By Alastair Stewart
DTN South America Correspondent
SAO PAULO, Brazil (DTN) -- Another hot, dry week in Brazil's Center-West and South-East regions put Brazil's soybean planting further behind schedule, according to AgRural, a local farm consultancy.
Up to Friday, farmers had planted 10% of the projected Brazilian crop, well behind planting at this stage last year, when 19% was in the ground, and the five-year average of 20%.
Field work moved forward just three percentage points last week as growers continue to wait for spring rains in Mato Grosso and surrounding Center-West states, which account for nearly 50% of soy production.
Spring rains are around a month late in the Center-West. As a result, farmers who planted early in the month on light showers will now have to replant a portion of their crop. The extent of the replanting will only become clear once rains arrive.
Weather charts indicate rain will return to the region from Wednesday, with between 15 to 30 mm forecast for the week in Mato Grosso, Goias and northern Mato Grosso do Sul, according Somar, a local weather service.
However, even if farmers do get into the fields this week, the window for planting second-crop corn after soybeans is getting tighter. AgRural estimates that, given regular weather conditions, Mato Grosso will only have planted 5% of second-crop corn by the end of January, compared with the five-year average of 14%. The later the corn is planted, the higher the risk of dry weather during the key reproductive phases and this risk has already been reflected in rising prices on the Brazilian corn market, said AgRural.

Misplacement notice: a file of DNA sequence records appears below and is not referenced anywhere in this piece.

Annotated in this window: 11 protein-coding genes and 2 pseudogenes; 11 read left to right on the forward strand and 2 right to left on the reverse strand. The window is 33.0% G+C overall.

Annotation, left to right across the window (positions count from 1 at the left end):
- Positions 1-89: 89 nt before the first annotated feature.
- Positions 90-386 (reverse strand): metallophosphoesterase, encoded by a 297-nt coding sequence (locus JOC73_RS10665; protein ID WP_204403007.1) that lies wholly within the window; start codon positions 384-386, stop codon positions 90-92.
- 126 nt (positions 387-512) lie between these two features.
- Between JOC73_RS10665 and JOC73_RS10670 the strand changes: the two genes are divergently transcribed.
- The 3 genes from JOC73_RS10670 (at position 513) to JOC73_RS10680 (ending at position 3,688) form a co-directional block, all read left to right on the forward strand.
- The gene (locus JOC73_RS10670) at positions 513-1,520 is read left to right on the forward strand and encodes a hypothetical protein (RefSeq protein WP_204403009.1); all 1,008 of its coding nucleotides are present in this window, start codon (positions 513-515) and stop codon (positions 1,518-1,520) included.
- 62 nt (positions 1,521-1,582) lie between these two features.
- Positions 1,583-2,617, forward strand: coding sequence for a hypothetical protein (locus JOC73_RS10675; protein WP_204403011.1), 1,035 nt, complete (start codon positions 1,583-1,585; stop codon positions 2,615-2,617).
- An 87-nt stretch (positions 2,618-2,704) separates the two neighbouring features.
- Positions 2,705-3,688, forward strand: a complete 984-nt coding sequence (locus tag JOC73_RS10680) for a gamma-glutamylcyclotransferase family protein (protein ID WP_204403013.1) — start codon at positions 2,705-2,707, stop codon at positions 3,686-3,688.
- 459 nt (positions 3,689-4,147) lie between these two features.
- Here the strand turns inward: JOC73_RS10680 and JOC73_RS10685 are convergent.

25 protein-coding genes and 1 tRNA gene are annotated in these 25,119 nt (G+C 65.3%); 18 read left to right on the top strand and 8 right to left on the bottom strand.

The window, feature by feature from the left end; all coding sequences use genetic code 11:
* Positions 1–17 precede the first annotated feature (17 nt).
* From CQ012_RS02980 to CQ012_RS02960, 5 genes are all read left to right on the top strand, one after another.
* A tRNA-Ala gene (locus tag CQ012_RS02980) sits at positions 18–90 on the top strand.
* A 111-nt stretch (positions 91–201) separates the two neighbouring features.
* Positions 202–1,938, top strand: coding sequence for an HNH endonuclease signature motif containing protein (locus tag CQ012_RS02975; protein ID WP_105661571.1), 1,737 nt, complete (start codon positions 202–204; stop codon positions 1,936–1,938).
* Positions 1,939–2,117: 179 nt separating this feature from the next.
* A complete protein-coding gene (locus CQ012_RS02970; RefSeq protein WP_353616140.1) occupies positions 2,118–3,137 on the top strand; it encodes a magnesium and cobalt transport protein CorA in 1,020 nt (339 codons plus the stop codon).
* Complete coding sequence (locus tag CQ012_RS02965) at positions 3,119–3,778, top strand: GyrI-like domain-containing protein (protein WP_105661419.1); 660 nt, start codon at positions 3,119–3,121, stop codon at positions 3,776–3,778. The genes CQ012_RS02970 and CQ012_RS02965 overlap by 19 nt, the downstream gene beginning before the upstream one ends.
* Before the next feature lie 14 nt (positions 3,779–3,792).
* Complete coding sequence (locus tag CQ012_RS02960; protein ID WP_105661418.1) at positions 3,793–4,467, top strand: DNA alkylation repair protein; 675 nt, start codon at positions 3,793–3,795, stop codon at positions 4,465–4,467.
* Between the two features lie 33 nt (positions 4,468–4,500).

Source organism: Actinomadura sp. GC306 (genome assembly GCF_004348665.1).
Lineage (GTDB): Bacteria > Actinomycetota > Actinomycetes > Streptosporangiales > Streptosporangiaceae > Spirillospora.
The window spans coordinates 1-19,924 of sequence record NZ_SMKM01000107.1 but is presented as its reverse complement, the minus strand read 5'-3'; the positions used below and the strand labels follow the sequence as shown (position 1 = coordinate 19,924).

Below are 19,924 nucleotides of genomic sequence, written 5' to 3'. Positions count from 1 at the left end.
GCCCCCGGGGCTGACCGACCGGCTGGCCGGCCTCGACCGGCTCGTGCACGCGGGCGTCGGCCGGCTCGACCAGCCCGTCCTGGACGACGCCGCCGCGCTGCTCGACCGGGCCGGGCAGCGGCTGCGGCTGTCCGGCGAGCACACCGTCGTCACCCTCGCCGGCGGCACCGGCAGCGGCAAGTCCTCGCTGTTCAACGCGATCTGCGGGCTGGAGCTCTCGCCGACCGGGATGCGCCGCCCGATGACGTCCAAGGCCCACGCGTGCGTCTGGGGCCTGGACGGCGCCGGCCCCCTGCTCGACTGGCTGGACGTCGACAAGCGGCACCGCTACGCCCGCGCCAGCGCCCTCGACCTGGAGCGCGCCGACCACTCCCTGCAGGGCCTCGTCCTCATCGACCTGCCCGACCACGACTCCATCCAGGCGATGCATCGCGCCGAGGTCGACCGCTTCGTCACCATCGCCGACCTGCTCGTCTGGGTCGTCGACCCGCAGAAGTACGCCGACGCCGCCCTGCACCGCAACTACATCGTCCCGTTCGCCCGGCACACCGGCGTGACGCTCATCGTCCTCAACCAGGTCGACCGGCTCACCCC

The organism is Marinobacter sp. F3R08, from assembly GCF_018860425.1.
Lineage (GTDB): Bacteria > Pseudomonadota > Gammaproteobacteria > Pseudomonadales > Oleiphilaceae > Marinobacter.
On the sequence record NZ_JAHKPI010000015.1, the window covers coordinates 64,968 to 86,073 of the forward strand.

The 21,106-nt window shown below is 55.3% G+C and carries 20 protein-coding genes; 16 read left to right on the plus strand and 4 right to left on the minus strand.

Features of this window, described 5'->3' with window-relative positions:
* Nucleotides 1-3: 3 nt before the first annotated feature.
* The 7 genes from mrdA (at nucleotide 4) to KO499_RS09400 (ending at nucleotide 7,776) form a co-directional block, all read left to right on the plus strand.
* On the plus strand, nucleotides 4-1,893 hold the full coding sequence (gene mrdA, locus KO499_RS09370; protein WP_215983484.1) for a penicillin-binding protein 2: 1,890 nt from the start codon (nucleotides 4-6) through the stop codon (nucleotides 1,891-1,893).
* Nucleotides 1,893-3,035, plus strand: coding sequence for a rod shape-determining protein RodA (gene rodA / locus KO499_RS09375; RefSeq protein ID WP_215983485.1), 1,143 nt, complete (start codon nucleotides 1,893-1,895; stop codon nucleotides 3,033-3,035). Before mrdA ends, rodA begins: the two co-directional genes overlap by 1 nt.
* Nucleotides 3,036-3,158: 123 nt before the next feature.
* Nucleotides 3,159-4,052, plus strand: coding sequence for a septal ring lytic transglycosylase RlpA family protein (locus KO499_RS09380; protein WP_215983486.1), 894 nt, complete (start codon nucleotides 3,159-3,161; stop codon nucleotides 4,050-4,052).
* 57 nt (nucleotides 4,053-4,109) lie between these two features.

In the south, planting has also not gone as fast as it could due to heavy rains at the end of September and early October and then high temperatures over the last couple of weeks.
Parana, the No. 2 soy state, had planted 33% of the soybean crop up to Oct. 17, which is back from the 40% planted last year although in line with the five-year average of 33%.
The hot weather has made farmers in the region edgy, although temperatures should drop this week.
In the Center-West, Mato Grosso had planted 11% of the crop as of Friday, well back from the 30% recorded at the same stage last year. In the west of the state, isolated showers last week allowed for some planting progress and 16% had been planted there.
Similarly in Mato Grosso do Sul, some 10% had been planted as of Friday compared with 30% last year.
In Goias, just 3% of the crop was planted compared with 7% last year and a five-year average of 17%.
Alastair Stewart can be reached at email@example.com
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